9. A man of fire or spirit; a fiery spark; a gay, showy man; a rake. [1913 Webster]

Seest thou not . . . how giddily 'a turns about all the hot bloods between fourteen and five and thirty? --Shak. [1913 Webster]

It was the morning costume of a dandy or blood. --Thackeray. [1913 Webster]

10. The juice of anything, especially if red. [1913 Webster]

He washed . . . his clothes in the blood of grapes. --Gen. xiix. 11. [1913 Webster]

Note: Blood is often used as an adjective, and as the first part of self-explaining compound words; as, blood-bespotted, blood-bought, blood-curdling, blood-dyed, blood-red, blood-spilling, blood-stained, blood-warm, blood-won. [1913 Webster]

{Blood baptism} (Eccl. Hist.), the martyrdom of those who had not been baptized. They were considered as baptized in blood, and this was regarded as a full substitute for literal baptism.

{Blood blister}, a blister or bleb containing blood or bloody serum, usually caused by an injury.

{Blood brother}, brother by blood or birth.

{Blood clam} (Zo["o]l.), a bivalve mollusk of the genus Arca and allied genera, esp. {Argina pexata} of the American coast. So named from the color of its flesh.

{Blood corpuscle}. See {Corpuscle}.

{Blood crystal} (Physiol.), one of the crystals formed by the separation in a crystalline form of the h[ae]moglobin of the red blood corpuscles; h[ae]matocrystallin. All blood does not yield blood crystals.

{Blood heat}, heat equal to the temperature of human blood, or about 981/2 [deg] Fahr.

{Blood horse}, a horse whose blood or lineage is derived from the purest and most highly prized origin or stock.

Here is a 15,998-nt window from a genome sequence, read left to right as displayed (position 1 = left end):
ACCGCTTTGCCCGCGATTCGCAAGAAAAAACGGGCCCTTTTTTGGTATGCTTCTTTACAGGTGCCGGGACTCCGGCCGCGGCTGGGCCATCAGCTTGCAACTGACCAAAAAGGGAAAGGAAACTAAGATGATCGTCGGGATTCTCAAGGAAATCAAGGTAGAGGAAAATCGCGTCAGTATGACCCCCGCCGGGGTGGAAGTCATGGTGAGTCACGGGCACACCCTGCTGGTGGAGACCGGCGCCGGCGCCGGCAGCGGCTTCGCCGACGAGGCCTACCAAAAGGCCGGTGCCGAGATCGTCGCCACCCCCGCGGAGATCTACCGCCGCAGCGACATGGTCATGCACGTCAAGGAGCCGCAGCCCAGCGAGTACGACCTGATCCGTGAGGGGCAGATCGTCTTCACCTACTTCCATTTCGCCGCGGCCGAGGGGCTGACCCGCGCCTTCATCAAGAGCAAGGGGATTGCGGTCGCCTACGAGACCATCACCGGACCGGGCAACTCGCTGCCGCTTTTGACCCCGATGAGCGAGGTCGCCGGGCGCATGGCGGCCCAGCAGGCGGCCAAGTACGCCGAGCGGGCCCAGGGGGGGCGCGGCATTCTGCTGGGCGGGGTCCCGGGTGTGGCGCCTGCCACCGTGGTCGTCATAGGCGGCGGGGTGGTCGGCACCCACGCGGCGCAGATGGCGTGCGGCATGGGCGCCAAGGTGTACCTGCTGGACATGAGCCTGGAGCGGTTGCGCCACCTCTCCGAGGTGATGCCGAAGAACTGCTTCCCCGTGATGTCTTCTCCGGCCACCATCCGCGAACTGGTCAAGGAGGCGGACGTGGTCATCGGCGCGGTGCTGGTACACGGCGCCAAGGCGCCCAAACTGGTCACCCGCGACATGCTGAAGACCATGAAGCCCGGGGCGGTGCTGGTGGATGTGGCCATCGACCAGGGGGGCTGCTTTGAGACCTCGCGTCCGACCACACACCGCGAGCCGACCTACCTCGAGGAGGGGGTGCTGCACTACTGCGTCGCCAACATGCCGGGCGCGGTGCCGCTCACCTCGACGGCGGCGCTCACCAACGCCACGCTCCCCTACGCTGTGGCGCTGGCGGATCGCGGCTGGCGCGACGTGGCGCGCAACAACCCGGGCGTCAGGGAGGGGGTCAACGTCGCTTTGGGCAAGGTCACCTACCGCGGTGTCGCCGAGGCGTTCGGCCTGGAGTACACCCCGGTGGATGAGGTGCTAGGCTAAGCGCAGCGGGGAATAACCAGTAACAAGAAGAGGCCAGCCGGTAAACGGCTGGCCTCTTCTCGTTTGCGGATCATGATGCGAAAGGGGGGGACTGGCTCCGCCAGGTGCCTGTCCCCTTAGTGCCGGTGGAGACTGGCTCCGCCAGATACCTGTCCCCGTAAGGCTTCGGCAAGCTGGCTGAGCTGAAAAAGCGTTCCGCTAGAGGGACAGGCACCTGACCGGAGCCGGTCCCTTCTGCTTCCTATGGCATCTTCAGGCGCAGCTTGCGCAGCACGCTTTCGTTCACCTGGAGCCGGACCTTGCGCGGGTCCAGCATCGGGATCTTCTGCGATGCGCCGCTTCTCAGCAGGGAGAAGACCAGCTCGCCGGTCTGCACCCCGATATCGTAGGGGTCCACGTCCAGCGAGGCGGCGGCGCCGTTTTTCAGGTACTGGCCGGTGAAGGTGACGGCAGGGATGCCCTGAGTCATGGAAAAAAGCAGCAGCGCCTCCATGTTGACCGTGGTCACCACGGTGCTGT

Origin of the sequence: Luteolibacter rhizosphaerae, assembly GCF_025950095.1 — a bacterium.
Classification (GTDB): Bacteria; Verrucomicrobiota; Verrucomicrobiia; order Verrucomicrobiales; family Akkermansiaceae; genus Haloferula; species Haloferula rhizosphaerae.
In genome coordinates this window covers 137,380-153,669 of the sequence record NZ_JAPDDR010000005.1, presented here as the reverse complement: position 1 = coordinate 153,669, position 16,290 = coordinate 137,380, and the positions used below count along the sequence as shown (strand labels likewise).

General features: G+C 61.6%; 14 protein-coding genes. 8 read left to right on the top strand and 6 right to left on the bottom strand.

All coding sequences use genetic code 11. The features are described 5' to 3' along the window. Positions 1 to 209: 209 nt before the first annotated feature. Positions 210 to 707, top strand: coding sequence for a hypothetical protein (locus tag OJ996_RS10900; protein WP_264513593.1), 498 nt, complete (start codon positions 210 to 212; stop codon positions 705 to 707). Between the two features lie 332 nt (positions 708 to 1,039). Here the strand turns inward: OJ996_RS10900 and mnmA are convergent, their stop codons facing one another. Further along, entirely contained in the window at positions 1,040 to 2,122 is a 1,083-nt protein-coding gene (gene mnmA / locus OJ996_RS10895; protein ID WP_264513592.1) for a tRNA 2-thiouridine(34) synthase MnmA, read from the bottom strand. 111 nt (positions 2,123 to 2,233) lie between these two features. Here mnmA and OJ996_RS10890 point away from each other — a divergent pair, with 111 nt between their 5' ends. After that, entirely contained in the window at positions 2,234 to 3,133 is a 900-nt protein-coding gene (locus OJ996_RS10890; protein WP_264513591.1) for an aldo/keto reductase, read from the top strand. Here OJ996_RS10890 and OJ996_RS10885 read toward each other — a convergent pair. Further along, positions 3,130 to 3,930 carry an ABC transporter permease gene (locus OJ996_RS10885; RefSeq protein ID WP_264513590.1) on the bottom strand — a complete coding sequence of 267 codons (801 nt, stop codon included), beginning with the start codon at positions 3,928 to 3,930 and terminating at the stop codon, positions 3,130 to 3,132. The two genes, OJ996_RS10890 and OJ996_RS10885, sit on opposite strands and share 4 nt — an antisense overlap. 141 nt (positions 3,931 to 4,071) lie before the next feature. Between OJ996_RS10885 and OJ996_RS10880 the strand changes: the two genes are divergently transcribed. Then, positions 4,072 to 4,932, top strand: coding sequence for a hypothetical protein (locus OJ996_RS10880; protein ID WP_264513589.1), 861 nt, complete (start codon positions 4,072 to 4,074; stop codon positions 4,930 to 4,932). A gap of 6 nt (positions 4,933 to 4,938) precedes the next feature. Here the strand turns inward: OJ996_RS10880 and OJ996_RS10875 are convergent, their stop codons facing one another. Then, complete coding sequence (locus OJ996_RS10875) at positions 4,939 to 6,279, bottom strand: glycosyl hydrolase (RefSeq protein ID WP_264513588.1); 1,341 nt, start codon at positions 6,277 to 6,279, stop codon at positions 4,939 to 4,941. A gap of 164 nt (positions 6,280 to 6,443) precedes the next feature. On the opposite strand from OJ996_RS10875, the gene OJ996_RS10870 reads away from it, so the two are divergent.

{Blood money}. See in the Vocabulary.

{Blood orange}, an orange with dark red pulp.

{Blood poisoning} (Med.), a morbid state of the blood caused by the introduction of poisonous or infective matters from without, or the absorption or retention of such as are produced in the body itself; tox[ae]mia.

{Blood pudding}, a pudding made of blood and other materials.

{Blood relation}, one connected by blood or descent.

{Blood spavin}. See under {Spavin}.

{Blood vessel}. See in the Vocabulary.

{Blue blood}, the blood of noble or aristocratic families, which, according to a Spanish prover, has in it a tinge of blue; -- hence, a member of an old and aristocratic family.

{Flesh and blood}. (a) A blood relation, esp. a child. (b) Human nature.

{In blood} (Hunting), in a state of perfect health and vigor. --Shak.

{To let blood}. See under {Let}.

{Prince of the blood}, the son of a sovereign, or the issue of a royal family. The sons, brothers, and uncles of the sovereign are styled princes of the blood royal; and the daughters, sisters, and aunts are princesses of the blood royal. [1913 Webster]